Should holiday accommodation used by workers need an HMO Licence?

01.07.19

At the moment, people in Scotland who spend periods of time working away from home – often in B&Bs and other holiday accommodation – are not protected by the same rules that apply to people living in shared rented property as their principal home.

However, that could soon change. The Scottish Government is currently consulting on whether to add new categories of properties to the definition of a House in Multiple Occupation (HMO). Adding these would mean that the owners of some types of holiday accommodation may have to obtain an HMO Licence before they could continue to let the property.

Why is the consultation happening?

The Scottish Government is reacting to concerns expressed by local authorities about the number of workers living in B&B and other holiday accommodation for long periods of times in circumstances which mirror an HMO. The aim is to address potential health and safety concerns including fire safety, overcrowding and to ensure such properties are generally fit for use and well-managed.

Current HMO rules

Currently, an HMO licence is needed where three or more unrelated people occupy a property as their main or only residence, and share kitchen or bathroom facilities. An HMO must meet certain physical standards and fire standards. The owner of the property is responsible for obtaining an HMO licence from the local authority in whose area the property is situated. The local authority must be satisfied that the property meets the required standards, is suitable for use as an HMO and that the owner and any manager is a fit and proper person to operate an HMO. Non-compliance with the HMO requirements is a criminal offence and can result in a fine of up to £50,000.

For the property to be an HMO, the occupiers must be using the property as their main or only residence and so, currently, holiday accommodation does not require an HMO licence. The consultation is looking to change this to allow local authorities to consider the manner in which the property is being used, without having to worry about the occupiers having a principal home elsewhere.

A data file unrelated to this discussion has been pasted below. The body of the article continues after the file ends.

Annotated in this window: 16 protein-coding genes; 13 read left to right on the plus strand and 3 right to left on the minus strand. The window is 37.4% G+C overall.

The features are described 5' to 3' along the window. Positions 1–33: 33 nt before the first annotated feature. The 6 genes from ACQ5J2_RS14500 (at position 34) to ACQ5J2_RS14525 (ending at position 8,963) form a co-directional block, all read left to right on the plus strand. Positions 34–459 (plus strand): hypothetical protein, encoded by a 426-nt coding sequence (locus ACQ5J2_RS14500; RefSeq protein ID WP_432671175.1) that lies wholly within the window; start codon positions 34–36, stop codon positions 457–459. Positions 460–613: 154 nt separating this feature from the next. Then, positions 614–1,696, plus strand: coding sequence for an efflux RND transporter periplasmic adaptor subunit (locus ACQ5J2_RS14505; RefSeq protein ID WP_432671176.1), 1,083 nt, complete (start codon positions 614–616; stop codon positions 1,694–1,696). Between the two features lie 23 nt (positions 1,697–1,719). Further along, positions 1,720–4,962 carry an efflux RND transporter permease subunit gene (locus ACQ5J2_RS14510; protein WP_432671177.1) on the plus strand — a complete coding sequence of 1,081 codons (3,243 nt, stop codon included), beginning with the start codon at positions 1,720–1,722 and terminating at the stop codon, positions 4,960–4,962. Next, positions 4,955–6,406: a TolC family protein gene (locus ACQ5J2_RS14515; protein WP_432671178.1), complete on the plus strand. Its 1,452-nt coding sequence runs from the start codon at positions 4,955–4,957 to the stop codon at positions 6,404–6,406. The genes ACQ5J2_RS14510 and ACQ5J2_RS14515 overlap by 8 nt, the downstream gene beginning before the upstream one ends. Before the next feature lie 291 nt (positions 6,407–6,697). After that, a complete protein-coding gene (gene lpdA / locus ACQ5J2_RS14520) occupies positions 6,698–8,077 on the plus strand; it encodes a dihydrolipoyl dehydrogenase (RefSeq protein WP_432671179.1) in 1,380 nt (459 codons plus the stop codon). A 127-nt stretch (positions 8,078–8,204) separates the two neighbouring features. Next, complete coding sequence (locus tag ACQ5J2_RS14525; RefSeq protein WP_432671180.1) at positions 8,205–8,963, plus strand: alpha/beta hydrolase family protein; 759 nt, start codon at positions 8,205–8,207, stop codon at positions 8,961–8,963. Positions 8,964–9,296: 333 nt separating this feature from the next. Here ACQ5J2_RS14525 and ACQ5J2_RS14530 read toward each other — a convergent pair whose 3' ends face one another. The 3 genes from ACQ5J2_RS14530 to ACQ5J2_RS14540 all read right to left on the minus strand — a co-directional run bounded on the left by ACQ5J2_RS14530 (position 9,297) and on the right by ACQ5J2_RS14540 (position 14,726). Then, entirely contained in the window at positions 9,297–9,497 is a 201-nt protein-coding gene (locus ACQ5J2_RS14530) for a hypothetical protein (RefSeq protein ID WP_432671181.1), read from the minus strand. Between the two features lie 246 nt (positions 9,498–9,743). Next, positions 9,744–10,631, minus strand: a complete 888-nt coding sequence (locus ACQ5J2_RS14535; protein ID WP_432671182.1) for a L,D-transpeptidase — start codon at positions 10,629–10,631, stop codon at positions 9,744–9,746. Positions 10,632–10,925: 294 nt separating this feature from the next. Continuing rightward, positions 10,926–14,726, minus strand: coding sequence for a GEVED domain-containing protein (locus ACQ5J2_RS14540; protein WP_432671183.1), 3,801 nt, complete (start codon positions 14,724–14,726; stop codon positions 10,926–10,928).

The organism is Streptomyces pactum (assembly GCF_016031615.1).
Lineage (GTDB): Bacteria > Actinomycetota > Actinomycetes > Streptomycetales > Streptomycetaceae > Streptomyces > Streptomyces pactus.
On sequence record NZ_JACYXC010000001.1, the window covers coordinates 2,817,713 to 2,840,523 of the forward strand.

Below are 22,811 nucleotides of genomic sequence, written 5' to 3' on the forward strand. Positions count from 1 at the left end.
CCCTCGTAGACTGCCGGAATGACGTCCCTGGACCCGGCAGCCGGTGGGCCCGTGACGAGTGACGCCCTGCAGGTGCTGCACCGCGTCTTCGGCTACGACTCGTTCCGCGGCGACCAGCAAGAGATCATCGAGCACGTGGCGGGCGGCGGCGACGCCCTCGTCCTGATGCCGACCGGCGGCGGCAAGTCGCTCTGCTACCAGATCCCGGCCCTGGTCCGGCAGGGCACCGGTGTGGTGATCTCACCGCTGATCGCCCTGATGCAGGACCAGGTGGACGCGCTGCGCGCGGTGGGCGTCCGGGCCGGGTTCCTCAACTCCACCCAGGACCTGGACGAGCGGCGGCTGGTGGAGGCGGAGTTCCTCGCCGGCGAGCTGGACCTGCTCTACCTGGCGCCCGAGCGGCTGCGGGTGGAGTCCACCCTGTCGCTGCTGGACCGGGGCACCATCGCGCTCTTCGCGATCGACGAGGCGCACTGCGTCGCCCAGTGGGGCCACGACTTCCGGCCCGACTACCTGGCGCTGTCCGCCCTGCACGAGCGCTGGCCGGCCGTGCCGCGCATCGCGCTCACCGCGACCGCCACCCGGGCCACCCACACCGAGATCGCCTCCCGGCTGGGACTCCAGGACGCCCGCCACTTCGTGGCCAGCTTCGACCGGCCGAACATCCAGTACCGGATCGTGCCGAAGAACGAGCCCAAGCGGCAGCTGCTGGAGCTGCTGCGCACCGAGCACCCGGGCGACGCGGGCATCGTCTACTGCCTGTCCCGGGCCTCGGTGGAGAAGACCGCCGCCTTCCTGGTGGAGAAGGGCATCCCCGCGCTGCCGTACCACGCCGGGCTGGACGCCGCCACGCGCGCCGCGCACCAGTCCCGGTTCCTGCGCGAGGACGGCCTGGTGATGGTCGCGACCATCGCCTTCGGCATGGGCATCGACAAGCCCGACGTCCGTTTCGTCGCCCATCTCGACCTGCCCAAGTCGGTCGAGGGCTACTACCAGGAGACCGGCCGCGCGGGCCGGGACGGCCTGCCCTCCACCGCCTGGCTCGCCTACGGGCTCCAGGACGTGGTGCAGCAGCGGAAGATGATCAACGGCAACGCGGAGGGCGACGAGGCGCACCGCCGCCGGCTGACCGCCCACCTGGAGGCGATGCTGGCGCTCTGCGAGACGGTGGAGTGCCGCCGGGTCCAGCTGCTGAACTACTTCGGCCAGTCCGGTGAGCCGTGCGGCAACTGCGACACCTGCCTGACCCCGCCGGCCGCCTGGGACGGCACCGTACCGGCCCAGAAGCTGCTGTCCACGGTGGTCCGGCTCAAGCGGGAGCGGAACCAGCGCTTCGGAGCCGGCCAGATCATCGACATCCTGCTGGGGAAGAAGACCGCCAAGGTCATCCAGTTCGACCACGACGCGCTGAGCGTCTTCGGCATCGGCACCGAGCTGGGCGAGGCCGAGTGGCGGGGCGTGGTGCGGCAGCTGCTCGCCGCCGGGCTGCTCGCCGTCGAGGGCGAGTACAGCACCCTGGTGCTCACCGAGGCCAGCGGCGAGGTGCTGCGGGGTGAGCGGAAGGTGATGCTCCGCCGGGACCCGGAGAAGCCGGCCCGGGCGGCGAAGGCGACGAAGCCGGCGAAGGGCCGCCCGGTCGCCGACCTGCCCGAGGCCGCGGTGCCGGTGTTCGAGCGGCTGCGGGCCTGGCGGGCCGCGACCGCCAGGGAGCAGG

Will all holiday lets be affected?

It’s important to note that the consultation does not intend for all holiday lets to become HMOs. Instead, it is targeting accommodation used by “contract and transient workers”.

What exactly is the consultation proposing? :

According to the draft regulations, contract and transient workers are defined as persons “whose employment, due to its location or any other reason, requires them to live in accommodation which is not their only or main residence.” This very wide definition is presumably designed to catch as many scenarios as possible, to ensure that the policy motive is not frustrated.

The draft regulations propose that both the type of accommodation and the manner in which it is being occupied must be taken into consideration when deciding whether an HMO licence will be needed.

They suggest that where a physical and/or operational change has been made by the owner to B&Bs, hostels or hotels, or to the nature of the business to accommodate workers in a manner which differs from the use of the premises by tourists, an HMO licence should be needed. An example of such a change would be where workers are allowed to use a B&B’s kitchen to prepare evening meals. This is not what tourists would usually be able to do, so if this takes place, an HMO licence would be required.

Type of workers and holiday accommodation affected

The draft regulations also propose that an HMO licence should be needed where workers engaged in seasonal, agricultural or other work - or waiting to go offshore or on return from offshore - are living in any of the following:

  • living accommodation in the same premises where the worker is employed;
  • a flat or house;
  • a serviced apartment;
  • self-catering accommodation also used for tourism lets;
  • lodgings consisting of a rented room or rooms in another person’s house;
  • a non-traditional or temporary structure designed or adapted for living accommodation, which is not:
    • a caravan (as defined by section 29 of the Caravan Sites and Control
    • of Development Act 1960); or a tent, van, shed or similar structure, used for human habitation.

For hotels, hostels and B&Bs, the key is whether changes have been made to the property or the business. For the other properties, it is the type of worker that they are hosting.

So, three or more unrelated workers occupying a serviced apartment will not trigger the need for an HMO licence - unless the workers are engaged in seasonal agricultural or other work, or are using the property as accommodation before or after being offshore. It is not clear from the draft order whether the reference to “other work” is meant to be other seasonal work or whether it is intended to encompass all other work.

Finally, there is a catch-all for all of the property types. An HMO licence will be needed where workers live in the accommodation with another person or persons, who call that property their main or only home, and the number of workers and other persons together amount to three or more unrelated persons.

In summary, the way the property is being used will be key to determining whether an HMO licence will be needed. The example given to illustrate that is a B&B being used by workers in the same way as tourists would use the property – no HMO licence would be needed. However, it may not always be so straightforward to determine.

Impact for accommodation owners

If the proposed timescales in the regulations are retained, i.e., one day’s use by three or more workers in any one year could trigger the need for an HMO licence, the regulations will be far reaching and potentially costly for some accommodation owners.

If you would like to share your views with the Scottish Government, the consultation will run until 8 July.